Andy Warhol (1928-1987)
Last Supper
signed and dated 'Andy Warhol 86' (on the overlap of the left panel)
diptych--synthetic polymer and silkscreen inks on canvas
each: 40 x 40 in. (101.6 x 101.6 cm.)
overall: 40 x 80 in. (101.6 x 203.2 cm.)
Painted in 1986. (2)
Galerie Hans Meyer, Düsseldorf
Marisa del Re Gallery, New York
Galeria Klemm Arte Contemporaneo, Buenos Aires
Acquired from the above by the present owner
M. Briante, "El Artista a Repeticion," Página/12, 13 April 1993 (illustrated on the cover page).
A. Galli, "Warhol y el pop art," La Nacion, 17 April 1993.
"Cultura, Un Leonardo del aburrimiento," Clarín, 18 April 1993, p. 24.
A. M. Battistozzi, "Andy Warhol en Buenos Aires," Clarín, 11 April 1993, p. 9.
P. Gambarotta, "Warhol: Apotheosis of the US Commerical Culture," Buenos Aires Herald, 18 April 1993.
H. Beccacece, "Trampas de un Príncipe de hielo," La Nacion, 18 April 1993 (illustrated).
Buenos Aires, Galeria Klemm Arte Contemporaneo, Andy Warhol, April-June 1993, n.p., no. 3 (illustrated in color).

Lot Essay

During the final year of his life, Andy Warhol devoted himself with obsessive zeal to creating works after Leonardo da Vinci's famed mural The Last Supper. It would turn out to be Warhol's last great series, as he died in early 1987, soon after a selection of these works premiered at an exhibition. Warhol was attracted to Leonardo's masterwork because, as he explained in a final interview, "It's a good picture. It's something that you see all the time. You don't think about it" (A. Warhol, quoted in P. Taylor, "Andy Warhol: The Last Interview," reprinted in Andy Warhol: The Late Work, exh. cat., Düsseldorf, 2004, p. 119). In his version of The Last Supper, Warhol takes an image that has become familiar to the point of banality, and transforms it through his signature format of the repetitive silkscreen. He offers a fresh and provocative meditation on both the Renaissance masterpiece and religion's role in contemporary art and life.

The present work is an especially powerful example of Warhol's Last Supper series, its composition reduced to a spare monochromatic color scheme that allows for dramatically different inflections of the subject in the contrast between the black on white and black on black canvases. The diptych format has strong religious connotations, familiar from Christian devotional altarpieces. Yet the exact nature of Warhol's commentary on religion in the modern world remains tantalizingly ambiguous. In his hands, The Last Supper could imply a critique of the commodification of a religious image, stand as a veneration of the celebrity-like status of the painting, or even offer a Pop celebration of Warhol's own religious faith.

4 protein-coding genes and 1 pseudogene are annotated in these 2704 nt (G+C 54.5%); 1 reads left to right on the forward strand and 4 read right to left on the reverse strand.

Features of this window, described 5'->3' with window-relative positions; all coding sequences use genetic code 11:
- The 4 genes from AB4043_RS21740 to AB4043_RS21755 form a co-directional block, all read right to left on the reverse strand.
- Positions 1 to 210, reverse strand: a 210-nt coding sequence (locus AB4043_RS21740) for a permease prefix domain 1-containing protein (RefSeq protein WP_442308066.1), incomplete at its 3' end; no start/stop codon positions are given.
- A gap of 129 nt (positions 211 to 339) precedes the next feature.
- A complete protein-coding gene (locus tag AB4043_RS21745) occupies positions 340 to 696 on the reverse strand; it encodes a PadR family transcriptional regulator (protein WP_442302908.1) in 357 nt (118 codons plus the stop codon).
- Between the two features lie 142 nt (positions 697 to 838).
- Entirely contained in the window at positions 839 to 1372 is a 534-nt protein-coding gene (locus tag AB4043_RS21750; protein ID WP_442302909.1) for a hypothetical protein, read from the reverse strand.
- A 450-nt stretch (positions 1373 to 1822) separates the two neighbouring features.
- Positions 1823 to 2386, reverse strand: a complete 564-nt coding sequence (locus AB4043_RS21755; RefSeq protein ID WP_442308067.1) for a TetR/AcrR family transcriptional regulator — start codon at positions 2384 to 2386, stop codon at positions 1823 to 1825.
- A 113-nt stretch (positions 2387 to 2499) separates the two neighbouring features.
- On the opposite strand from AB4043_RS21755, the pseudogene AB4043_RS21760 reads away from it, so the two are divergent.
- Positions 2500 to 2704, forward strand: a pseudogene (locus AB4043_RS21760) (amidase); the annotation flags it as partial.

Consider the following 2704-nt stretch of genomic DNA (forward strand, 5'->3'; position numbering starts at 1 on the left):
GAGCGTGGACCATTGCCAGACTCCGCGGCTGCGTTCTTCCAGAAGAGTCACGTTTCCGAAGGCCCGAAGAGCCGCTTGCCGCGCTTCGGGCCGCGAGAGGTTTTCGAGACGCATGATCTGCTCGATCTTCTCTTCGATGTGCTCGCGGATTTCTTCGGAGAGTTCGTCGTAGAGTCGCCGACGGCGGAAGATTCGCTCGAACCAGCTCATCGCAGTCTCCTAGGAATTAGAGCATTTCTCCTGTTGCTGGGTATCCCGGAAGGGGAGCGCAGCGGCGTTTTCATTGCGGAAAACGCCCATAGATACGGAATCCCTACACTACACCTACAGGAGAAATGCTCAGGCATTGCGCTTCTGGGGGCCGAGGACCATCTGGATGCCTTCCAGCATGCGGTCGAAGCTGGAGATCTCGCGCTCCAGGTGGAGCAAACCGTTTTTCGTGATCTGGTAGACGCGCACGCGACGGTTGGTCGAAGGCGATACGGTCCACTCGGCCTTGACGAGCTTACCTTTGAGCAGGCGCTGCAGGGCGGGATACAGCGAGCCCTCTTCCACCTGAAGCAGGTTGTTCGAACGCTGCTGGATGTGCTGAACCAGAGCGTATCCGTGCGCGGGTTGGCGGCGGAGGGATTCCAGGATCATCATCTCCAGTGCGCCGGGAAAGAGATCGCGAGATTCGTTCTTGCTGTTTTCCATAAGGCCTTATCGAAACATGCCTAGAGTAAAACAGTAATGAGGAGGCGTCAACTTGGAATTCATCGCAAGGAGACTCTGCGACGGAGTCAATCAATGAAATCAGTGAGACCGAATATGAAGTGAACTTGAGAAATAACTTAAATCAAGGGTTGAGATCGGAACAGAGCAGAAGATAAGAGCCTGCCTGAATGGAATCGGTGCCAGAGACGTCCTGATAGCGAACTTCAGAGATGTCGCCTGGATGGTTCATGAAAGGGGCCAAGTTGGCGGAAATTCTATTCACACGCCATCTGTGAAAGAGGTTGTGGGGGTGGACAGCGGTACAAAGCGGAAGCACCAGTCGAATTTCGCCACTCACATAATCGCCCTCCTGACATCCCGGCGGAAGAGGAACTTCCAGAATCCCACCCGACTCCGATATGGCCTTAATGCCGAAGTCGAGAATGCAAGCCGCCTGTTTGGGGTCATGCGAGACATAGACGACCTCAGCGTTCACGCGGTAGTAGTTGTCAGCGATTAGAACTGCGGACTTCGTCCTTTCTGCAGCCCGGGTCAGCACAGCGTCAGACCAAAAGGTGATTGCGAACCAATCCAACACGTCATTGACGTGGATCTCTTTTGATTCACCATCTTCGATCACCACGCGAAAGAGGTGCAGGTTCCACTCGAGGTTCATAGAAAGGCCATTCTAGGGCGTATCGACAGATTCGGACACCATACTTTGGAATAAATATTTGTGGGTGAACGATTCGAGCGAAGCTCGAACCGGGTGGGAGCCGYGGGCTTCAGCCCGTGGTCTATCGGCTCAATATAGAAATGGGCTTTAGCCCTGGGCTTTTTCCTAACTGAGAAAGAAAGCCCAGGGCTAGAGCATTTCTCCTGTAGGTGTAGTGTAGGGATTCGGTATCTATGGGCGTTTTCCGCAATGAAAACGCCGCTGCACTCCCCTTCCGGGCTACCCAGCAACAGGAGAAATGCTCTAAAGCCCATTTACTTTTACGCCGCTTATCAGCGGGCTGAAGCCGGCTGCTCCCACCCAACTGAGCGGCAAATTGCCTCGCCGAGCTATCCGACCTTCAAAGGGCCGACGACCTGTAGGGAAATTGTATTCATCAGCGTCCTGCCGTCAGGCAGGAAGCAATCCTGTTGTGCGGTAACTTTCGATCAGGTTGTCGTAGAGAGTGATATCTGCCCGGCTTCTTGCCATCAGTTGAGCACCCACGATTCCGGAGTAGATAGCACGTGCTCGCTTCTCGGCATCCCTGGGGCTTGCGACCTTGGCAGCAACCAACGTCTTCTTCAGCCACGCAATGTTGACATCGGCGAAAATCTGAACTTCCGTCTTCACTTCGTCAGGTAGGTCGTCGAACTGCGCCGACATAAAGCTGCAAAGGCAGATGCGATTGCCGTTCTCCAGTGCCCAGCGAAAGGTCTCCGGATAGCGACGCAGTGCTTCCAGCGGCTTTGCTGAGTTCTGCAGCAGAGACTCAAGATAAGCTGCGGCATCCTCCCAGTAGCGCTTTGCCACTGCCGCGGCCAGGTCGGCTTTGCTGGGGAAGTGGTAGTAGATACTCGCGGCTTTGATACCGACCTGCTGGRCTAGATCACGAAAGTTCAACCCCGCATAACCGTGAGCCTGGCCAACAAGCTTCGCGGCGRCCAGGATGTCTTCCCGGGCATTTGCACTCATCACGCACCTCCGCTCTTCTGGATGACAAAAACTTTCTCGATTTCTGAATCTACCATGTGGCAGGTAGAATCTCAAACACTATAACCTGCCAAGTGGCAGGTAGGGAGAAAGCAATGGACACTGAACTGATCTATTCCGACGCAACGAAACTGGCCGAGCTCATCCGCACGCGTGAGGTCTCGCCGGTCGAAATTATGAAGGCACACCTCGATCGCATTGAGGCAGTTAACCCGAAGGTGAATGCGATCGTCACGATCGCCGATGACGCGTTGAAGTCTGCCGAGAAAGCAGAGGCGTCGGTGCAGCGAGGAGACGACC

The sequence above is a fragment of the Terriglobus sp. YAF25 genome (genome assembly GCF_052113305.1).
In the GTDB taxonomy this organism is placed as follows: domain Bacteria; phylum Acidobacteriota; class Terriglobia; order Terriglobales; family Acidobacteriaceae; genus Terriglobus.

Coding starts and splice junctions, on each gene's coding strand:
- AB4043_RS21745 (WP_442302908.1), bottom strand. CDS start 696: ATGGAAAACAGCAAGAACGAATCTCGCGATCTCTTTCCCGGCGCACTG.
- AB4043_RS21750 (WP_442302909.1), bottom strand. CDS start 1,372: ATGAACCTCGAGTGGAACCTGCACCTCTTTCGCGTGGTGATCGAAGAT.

In the mid-1980s, Warhol became fascinated with the idea of making artworks after various paintings from the history of art, translating them into his own Pop vocabulary through the silkscreen. In his "Art from Art" series, illustrations from art history texts took the place of the commercial images or press photos that he so brilliantly manipulated in his art since the early 1960s. Warhol was inspired to use Leonardo's Last Supper upon the suggestion of Alexandre Iolas, one of his first gallerists, who had relocated to Milan. Warhol immersed himself in the project with a passion that far exceeded the exhibition's demands. Some of the silkscreen compositions were included in the exhibition, which opened on January 22, 1987 to an enthusiastic audience. The show was held in the gallery of a bank in the Palazzo Stelline across the street from the famed church of Santa Maria delle Grazie, on whose refectory wall Leonardo painted his mural. Visitors were invited to visit the original, which was partially obscured since it was in the process of being restored, although very few took up the offer. Instead, several thousand visitors swarmed Warhol's exhibition, hoping to catch a glimpse of the "Pope of Pop" himself, turning it into a media frenzy. While in Milan, Warhol fell ill and returned to New York, where a month later he died from complications following gall bladder surgery.